US to phase-out 40w and 60w incandescent lightbulbs on Jan. 1

how to dispose of lightbulbs

Say goodbye to 40w and 60w incandescent lightbulbs. Starting January 1,2014, businesses will no longer be permitted to import or produce these popular lighting options due to the US federal government’s efforts to improve energy efficiency. The ban on 40w and 60w bulbs follows a prohibition on 100w incandescent bulbs in 2012, and 75w bulbs this year.

The phase-out of 40w and 60w incandescent bulbs comes as a result of the Energy Independence and Security Act (EISA) of 2007 (pdf), which outlines energy efficiency standards for a range of consumer products, from walk-in freezers to battery chargers.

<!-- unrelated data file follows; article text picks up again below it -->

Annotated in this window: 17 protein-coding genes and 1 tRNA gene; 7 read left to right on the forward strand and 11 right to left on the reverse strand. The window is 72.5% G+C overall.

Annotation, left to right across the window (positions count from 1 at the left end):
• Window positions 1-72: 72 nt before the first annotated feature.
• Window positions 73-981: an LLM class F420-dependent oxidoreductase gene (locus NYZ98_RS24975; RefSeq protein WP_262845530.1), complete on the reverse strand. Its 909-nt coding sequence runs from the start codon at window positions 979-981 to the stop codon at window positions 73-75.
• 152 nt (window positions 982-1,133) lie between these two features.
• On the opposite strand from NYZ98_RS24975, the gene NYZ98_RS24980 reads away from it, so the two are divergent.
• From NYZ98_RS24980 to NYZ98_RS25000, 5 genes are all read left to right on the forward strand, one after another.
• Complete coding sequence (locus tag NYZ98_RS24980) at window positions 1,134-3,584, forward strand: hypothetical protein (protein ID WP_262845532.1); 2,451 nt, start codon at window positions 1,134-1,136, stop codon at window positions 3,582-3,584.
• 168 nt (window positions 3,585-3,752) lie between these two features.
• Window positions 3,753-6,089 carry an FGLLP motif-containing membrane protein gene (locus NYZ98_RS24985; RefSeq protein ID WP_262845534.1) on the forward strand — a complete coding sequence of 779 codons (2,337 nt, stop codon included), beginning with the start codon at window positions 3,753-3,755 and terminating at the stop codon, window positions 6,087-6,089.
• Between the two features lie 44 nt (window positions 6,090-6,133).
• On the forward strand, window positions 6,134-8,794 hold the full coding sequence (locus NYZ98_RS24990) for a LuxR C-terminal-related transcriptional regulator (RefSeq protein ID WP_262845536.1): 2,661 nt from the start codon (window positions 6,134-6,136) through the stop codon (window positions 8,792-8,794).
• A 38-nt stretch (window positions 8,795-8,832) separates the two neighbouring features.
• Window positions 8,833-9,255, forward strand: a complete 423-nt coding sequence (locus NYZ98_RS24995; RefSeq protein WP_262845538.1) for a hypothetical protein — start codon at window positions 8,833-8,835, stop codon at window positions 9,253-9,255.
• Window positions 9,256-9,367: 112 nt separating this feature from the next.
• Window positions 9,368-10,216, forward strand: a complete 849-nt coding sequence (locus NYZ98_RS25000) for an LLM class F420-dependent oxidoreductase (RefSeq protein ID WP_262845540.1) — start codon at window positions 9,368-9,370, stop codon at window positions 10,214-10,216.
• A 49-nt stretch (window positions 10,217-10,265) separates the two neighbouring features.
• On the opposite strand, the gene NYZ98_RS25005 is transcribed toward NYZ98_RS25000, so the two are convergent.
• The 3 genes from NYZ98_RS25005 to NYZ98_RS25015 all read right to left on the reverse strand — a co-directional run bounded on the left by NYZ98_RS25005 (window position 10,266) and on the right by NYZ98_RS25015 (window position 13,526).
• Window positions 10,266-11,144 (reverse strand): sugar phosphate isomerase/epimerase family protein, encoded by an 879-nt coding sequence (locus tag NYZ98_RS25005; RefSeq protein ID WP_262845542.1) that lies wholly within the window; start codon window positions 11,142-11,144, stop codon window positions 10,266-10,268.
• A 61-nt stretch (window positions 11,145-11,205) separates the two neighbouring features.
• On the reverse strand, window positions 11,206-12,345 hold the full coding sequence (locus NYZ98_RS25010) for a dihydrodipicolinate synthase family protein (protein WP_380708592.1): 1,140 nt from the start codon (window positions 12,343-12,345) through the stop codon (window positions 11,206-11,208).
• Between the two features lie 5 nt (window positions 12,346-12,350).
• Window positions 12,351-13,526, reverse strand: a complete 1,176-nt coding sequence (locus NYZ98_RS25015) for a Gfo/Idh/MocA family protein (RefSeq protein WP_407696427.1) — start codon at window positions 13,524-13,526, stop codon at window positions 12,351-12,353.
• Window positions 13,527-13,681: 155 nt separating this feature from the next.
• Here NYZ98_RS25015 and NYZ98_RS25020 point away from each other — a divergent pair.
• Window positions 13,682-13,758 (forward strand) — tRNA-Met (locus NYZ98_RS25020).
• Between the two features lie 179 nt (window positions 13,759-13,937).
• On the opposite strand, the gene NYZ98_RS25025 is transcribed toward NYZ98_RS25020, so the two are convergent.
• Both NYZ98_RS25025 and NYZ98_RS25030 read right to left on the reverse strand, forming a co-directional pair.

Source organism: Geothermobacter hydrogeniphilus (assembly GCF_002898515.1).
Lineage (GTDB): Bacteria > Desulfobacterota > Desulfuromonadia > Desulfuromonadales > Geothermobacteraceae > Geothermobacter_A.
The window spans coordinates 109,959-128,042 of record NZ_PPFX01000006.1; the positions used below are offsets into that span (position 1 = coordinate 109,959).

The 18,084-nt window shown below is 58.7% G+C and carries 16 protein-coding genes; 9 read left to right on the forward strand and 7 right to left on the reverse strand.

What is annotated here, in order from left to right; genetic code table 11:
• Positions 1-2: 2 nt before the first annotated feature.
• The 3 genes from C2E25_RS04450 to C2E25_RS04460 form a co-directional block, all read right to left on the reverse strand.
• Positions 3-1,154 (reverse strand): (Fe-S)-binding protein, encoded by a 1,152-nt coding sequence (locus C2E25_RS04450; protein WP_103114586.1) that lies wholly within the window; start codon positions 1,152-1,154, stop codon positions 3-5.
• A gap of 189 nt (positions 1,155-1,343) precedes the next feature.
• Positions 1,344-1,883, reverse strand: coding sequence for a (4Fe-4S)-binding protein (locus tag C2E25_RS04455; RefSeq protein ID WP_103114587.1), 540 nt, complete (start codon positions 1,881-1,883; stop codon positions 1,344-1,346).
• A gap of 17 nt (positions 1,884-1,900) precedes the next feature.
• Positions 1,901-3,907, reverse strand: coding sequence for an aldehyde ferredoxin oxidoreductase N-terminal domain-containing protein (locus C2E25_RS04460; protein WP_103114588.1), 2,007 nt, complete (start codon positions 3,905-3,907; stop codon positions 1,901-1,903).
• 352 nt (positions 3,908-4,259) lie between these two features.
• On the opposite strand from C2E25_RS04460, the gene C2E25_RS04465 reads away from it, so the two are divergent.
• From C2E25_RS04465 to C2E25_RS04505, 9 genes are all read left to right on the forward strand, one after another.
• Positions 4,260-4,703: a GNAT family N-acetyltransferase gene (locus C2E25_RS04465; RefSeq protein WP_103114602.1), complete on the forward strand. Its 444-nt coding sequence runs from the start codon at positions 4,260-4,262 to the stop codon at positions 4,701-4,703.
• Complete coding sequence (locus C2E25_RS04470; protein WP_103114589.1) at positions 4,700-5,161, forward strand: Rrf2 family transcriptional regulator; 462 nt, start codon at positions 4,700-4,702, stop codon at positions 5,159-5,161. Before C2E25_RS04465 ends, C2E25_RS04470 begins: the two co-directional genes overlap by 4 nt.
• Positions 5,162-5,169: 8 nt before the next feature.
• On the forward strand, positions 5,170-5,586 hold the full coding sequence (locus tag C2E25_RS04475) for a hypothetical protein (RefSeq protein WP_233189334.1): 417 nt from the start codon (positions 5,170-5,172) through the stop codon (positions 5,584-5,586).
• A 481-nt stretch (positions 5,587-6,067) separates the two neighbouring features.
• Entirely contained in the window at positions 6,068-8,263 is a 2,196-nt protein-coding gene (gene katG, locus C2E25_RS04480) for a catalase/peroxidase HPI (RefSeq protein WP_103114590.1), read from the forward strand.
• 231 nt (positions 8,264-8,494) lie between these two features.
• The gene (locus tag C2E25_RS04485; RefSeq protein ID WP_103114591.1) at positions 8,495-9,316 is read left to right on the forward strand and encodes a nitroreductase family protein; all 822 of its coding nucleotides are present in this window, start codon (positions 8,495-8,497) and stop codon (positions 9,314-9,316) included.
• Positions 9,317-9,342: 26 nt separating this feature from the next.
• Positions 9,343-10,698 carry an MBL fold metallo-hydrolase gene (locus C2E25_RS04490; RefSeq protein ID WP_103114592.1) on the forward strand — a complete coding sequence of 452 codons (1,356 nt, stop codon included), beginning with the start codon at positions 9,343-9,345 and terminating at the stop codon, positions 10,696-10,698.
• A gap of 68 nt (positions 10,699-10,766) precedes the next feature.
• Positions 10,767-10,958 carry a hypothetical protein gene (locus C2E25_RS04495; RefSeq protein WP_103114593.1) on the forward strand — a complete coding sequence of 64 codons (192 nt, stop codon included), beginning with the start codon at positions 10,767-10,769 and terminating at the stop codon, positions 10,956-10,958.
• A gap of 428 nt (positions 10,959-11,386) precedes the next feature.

EISA does not ban all 40w and 60w lightbulbs. Instead, it requires these bulbs (as well as 100w and 75w bulbs) to use 25 percent less energy. Lightbulbs will need to use 65 percent less energy by 2020. This means more energy-efficient alternatives in those wattages will still be available. These include halogen incandescent bulbs, compact fluorescent lamps (CFLs), and light-emitting diodes (LEDs).

The elimination of 40w and 60w bulbs may come as a shock to some US customers, as these options are the most popular among American buyers. According to a recent telephone survey of 300 people by Sylvania (pdf), 64 percent of Americans know about the EISA phase-out of incandescent bulbs, but only 41 percent knew availability of the 40w and 60w variety would evaporate in 2014.

If, for some reason, you want to use less efficient incandescent bulbs, you’d better act fast; according to USA Today, Home Depot expects to sell out of them by the middle of 2014. But if you ask us, that’s not a problem – there are far more awesome lighting options available.

[Image via Chones/Shutterstock]